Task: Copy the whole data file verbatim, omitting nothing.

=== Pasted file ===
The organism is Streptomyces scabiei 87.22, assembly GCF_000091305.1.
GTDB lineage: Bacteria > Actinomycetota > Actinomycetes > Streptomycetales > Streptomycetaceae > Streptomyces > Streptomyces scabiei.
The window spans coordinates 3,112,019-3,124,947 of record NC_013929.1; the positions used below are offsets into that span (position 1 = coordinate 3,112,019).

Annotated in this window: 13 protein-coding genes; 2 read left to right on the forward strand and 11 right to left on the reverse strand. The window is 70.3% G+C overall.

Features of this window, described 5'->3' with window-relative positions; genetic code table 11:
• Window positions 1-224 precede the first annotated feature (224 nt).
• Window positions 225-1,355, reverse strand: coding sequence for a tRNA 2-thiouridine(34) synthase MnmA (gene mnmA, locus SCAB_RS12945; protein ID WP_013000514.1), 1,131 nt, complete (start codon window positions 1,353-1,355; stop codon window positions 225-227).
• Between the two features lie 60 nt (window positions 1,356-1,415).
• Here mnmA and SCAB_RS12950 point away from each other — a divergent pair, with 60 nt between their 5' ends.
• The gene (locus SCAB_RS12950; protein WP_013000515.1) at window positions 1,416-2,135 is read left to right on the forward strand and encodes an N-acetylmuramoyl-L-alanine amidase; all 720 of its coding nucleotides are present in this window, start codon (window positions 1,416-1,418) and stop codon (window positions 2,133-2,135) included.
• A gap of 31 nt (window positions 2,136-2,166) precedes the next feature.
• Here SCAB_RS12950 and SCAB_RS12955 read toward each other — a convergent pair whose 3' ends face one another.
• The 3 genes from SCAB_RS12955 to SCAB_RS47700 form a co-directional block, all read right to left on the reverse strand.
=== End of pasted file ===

The organism is Streptomyces scabiei 87.22, assembly GCF_000091305.1.
GTDB lineage: Bacteria > Actinomycetota > Actinomycetes > Streptomycetales > Streptomycetaceae > Streptomyces > Streptomyces scabiei.
The window spans coordinates 3,112,019-3,124,947 of record NC_013929.1; the positions used below are offsets into that span (position 1 = coordinate 3,112,019).

Annotated in this window: 13 protein-coding genes; 2 read left to right on the forward strand and 11 right to left on the reverse strand. The window is 70.3% G+C overall.

Features of this window, described 5'->3' with window-relative positions; genetic code table 11:
• Window positions 1-224 precede the first annotated feature (224 nt).
• Window positions 225-1,355, reverse strand: coding sequence for a tRNA 2-thiouridine(34) synthase MnmA (gene mnmA, locus SCAB_RS12945; protein ID WP_013000514.1), 1,131 nt, complete (start codon window positions 1,353-1,355; stop codon window positions 225-227).
• Between the two features lie 60 nt (window positions 1,356-1,415).
• Here mnmA and SCAB_RS12950 point away from each other — a divergent pair, with 60 nt between their 5' ends.
• The gene (locus SCAB_RS12950; protein WP_013000515.1) at window positions 1,416-2,135 is read left to right on the forward strand and encodes an N-acetylmuramoyl-L-alanine amidase; all 720 of its coding nucleotides are present in this window, start codon (window positions 1,416-1,418) and stop codon (window positions 2,133-2,135) included.
• A gap of 31 nt (window positions 2,136-2,166) precedes the next feature.
• Here SCAB_RS12950 and SCAB_RS12955 read toward each other — a convergent pair whose 3' ends face one another.
• The 3 genes from SCAB_RS12955 to SCAB_RS47700 form a co-directional block, all read right to left on the reverse strand.